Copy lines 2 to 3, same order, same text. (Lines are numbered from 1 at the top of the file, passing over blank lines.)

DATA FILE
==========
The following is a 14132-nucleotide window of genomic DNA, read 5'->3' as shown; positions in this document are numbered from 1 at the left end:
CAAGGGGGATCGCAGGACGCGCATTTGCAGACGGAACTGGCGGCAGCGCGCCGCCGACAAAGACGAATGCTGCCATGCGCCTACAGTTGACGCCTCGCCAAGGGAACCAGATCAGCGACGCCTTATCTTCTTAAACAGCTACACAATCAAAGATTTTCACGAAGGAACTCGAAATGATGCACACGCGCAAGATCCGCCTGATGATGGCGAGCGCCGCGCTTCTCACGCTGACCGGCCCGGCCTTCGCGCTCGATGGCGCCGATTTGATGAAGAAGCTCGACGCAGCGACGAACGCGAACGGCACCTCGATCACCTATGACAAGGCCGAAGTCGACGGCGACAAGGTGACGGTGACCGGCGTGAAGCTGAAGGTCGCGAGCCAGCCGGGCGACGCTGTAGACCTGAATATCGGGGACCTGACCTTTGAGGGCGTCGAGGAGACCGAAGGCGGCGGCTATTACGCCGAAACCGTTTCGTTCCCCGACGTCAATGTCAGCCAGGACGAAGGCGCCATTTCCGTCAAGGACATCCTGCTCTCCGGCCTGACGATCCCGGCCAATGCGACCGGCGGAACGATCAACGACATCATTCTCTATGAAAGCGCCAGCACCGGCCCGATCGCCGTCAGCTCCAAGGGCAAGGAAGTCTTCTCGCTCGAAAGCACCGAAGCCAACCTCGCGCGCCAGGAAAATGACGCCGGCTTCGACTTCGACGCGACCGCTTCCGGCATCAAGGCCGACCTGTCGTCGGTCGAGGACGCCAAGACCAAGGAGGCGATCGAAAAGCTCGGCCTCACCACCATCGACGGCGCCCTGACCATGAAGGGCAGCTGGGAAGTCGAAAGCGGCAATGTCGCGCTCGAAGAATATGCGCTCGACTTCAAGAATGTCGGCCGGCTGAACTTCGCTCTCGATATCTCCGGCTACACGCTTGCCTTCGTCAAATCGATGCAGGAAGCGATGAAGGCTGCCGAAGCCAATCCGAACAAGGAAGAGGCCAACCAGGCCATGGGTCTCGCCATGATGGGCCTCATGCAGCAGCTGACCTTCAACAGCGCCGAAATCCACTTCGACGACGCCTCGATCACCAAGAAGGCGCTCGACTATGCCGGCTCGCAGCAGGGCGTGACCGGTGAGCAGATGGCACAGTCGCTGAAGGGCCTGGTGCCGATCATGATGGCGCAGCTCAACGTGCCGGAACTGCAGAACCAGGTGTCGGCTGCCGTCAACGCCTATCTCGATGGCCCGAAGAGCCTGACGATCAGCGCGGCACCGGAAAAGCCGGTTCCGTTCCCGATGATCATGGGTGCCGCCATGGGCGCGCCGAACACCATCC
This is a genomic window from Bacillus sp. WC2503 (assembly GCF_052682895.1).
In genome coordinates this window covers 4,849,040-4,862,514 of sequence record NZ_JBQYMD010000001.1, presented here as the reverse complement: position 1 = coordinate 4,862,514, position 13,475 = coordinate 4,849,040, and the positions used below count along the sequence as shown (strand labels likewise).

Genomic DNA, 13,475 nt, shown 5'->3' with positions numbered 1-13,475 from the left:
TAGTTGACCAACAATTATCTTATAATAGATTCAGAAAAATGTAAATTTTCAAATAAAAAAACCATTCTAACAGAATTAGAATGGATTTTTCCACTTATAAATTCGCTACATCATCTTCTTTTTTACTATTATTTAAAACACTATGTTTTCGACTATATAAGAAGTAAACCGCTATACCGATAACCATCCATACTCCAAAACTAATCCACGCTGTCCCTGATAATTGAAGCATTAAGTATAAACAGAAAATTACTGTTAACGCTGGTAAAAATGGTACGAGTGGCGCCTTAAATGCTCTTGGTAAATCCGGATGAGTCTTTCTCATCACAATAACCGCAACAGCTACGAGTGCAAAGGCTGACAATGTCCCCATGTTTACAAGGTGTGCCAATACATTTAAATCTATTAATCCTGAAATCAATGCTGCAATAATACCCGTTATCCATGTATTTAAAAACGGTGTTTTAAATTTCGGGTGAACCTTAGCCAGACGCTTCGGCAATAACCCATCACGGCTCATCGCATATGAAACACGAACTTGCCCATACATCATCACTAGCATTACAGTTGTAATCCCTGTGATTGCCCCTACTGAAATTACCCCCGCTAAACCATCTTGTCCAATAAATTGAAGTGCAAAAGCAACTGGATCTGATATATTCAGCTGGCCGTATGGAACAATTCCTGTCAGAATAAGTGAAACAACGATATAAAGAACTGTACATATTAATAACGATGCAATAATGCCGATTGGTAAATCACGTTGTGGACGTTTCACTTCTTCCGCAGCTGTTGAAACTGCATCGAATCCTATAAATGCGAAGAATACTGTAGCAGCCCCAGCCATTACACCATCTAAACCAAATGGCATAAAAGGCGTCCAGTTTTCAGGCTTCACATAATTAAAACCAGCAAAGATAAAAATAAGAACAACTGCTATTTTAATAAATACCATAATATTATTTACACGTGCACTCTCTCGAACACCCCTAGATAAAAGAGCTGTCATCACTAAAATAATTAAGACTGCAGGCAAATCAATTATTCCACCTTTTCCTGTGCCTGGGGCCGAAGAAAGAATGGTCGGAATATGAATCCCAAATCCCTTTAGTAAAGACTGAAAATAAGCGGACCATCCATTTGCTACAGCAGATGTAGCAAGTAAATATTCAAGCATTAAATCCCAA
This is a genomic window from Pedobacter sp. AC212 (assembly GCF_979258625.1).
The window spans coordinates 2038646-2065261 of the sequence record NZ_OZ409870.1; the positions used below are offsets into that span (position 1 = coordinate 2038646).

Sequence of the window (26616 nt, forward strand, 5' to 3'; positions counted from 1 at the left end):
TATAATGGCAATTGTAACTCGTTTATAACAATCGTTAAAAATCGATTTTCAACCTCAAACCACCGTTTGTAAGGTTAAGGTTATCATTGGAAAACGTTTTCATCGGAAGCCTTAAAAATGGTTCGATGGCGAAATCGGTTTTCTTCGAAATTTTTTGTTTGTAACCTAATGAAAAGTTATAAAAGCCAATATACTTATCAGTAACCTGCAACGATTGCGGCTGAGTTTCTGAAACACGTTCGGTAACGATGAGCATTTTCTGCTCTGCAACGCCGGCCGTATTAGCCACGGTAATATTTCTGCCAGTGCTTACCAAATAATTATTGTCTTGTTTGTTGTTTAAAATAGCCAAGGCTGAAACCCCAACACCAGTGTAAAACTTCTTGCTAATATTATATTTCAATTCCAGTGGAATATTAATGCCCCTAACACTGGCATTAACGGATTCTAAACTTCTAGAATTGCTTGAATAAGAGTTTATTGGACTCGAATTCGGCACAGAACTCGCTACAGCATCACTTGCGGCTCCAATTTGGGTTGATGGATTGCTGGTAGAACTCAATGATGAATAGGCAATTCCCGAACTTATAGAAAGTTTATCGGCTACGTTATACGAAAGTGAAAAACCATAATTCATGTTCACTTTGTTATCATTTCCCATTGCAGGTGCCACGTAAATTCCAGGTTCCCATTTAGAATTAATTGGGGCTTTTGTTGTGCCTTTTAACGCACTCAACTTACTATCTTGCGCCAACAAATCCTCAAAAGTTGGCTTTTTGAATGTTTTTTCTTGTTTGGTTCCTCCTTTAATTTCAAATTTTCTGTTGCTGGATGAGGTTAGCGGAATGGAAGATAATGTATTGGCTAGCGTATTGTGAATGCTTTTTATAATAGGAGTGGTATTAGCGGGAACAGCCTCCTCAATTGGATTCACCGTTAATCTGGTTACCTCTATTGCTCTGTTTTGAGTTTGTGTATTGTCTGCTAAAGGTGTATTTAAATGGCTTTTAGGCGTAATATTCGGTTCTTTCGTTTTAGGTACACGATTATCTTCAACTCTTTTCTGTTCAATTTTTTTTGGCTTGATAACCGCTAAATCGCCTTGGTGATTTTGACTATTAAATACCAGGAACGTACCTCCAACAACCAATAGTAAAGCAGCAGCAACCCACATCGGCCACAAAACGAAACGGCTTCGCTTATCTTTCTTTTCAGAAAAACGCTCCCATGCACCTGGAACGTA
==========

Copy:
CAAGGGGGATCGCAGGACGCGCATTTGCAGACGGAACTGGCGGCAGCGCGCCGCCGACAAAGACGAATGCTGCCATGCGCCTACAGTTGACGCCTCGCCAAGGGAACCAGATCAGCGACGCCTTATCTTCTTAAACAGCTACACAATCAAAGATTTTCACGAAGGAACTCGAAATGATGCACACGCGCAAGATCCGCCTGATGATGGCGAGCGCCGCGCTTCTCACGCTGACCGGCCCGGCCTTCGCGCTCGATGGCGCCGATTTGATGAAGAAGCTCGACGCAGCGACGAACGCGAACGGCACCTCGATCACCTATGACAAGGCCGAAGTCGACGGCGACAAGGTGACGGTGACCGGCGTGAAGCTGAAGGTCGCGAGCCAGCCGGGCGACGCTGTAGACCTGAATATCGGGGACCTGACCTTTGAGGGCGTCGAGGAGACCGAAGGCGGCGGCTATTACGCCGAAACCGTTTCGTTCCCCGACGTCAATGTCAGCCAGGACGAAGGCGCCATTTCCGTCAAGGACATCCTGCTCTCCGGCCTGACGATCCCGGCCAATGCGACCGGCGGAACGATCAACGACATCATTCTCTATGAAAGCGCCAGCACCGGCCCGATCGCCGTCAGCTCCAAGGGCAAGGAAGTCTTCTCGCTCGAAAGCACCGAAGCCAACCTCGCGCGCCAGGAAAATGACGCCGGCTTCGACTTCGACGCGACCGCTTCCGGCATCAAGGCCGACCTGTCGTCGGTCGAGGACGCCAAGACCAAGGAGGCGATCGAAAAGCTCGGCCTCACCACCATCGACGGCGCCCTGACCATGAAGGGCAGCTGGGAAGTCGAAAGCGGCAATGTCGCGCTCGAAGAATATGCGCTCGACTTCAAGAATGTCGGCCGGCTGAACTTCGCTCTCGATATCTCCGGCTACACGCTTGCCTTCGTCAAATCGATGCAGGAAGCGATGAAGGCTGCCGAAGCCAATCCGAACAAGGAAGAGGCCAACCAGGCCATGGGTCTCGCCATGATGGGCCTCATGCAGCAGCTGACCTTCAACAGCGCCGAAATCCACTTCGACGACGCCTCGATCACCAAGAAGGCGCTCGACTATGCCGGCTCGCAGCAGGGCGTGACCGGTGAGCAGATGGCACAGTCGCTGAAGGGCCTGGTGCCGATCATGATGGCGCAGCTCAACGTGCCGGAACTGCAGAACCAGGTGTCGGCTGCCGTCAACGCCTATCTCGATGGCCCGAAGAGCCTGACGATCAGCGCGGCACCGGAAAAGCCGGTTCCGTTCCCGATGATCATGGGTGCCGCCATGGGCGCGCCGAACACCATCC
This is a genomic window from Bacillus sp. WC2503 (assembly GCF_052682895.1).